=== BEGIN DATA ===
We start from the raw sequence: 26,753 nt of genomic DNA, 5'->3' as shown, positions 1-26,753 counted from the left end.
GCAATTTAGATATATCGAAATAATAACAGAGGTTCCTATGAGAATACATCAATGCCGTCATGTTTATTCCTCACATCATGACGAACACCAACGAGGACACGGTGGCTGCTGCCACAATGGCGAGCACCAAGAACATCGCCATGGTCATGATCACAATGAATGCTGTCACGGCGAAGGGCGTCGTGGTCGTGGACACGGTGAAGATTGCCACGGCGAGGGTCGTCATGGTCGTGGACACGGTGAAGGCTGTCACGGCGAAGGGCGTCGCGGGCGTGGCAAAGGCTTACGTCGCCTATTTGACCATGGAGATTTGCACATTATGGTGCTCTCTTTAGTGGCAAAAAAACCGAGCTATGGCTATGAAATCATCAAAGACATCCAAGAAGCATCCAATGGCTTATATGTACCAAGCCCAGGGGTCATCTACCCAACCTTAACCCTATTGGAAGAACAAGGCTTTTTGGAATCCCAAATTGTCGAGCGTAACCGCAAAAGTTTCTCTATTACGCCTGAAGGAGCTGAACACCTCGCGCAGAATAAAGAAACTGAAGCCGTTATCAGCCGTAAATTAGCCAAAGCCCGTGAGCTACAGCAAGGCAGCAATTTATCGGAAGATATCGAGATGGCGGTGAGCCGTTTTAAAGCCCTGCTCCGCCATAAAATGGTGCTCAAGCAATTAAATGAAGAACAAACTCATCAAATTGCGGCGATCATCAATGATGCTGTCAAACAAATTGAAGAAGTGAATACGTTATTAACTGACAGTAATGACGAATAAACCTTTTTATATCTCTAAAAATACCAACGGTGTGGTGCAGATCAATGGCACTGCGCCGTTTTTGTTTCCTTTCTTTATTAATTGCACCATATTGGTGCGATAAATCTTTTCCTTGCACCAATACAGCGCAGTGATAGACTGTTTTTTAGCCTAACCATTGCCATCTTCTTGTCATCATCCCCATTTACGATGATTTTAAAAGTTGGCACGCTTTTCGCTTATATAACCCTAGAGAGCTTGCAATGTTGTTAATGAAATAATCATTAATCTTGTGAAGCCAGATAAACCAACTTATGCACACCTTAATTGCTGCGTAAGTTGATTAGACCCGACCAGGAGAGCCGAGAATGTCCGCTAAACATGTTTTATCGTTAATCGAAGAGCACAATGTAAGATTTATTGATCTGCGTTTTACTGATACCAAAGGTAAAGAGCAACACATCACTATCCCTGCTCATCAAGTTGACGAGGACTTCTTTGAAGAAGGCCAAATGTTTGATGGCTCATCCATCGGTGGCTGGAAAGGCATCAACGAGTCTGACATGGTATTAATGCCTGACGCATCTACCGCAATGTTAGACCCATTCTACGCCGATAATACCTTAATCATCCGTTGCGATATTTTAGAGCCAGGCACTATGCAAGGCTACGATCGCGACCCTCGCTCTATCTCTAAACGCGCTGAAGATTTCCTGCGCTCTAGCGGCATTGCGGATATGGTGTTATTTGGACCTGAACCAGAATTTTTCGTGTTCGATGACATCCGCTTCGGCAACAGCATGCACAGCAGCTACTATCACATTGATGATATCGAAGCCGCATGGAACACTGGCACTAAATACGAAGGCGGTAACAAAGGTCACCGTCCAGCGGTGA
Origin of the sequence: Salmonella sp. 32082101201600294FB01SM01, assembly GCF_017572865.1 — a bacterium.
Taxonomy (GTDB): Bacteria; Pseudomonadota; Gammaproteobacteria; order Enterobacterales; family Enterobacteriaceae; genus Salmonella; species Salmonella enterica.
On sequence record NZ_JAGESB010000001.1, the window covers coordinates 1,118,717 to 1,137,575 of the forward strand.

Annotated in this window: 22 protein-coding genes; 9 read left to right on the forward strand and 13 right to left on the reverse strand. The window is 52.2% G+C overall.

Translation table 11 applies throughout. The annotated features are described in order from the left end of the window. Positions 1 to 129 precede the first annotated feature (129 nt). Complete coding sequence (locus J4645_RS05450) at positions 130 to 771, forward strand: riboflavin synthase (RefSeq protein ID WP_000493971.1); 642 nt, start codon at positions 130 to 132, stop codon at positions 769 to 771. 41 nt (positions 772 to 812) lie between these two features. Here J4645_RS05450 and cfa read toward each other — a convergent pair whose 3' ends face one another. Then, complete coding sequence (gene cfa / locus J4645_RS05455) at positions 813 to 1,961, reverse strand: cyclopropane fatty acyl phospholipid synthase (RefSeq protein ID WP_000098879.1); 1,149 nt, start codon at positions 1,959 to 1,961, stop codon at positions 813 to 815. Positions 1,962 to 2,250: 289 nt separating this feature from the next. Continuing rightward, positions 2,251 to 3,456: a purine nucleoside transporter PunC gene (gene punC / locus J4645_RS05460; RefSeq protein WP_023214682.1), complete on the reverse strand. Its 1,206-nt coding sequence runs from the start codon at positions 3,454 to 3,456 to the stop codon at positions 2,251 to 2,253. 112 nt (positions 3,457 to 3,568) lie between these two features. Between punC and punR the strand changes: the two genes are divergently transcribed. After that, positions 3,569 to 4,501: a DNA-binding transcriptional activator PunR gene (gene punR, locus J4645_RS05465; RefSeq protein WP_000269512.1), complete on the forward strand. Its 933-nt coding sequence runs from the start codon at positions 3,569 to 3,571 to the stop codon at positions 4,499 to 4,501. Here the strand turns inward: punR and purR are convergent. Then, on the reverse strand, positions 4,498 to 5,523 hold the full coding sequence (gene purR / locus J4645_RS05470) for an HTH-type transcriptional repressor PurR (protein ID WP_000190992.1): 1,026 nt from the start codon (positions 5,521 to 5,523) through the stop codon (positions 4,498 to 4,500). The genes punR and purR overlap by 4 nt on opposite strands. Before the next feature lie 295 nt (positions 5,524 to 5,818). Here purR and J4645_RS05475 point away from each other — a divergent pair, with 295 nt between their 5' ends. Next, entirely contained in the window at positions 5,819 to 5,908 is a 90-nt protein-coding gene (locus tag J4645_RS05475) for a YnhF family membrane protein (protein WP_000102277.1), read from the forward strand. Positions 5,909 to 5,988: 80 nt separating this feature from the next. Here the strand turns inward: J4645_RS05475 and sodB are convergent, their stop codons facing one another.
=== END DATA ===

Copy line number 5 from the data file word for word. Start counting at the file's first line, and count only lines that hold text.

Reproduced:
On sequence record NZ_JAGESB010000001.1, the window covers coordinates 1,118,717 to 1,137,575 of the forward strand.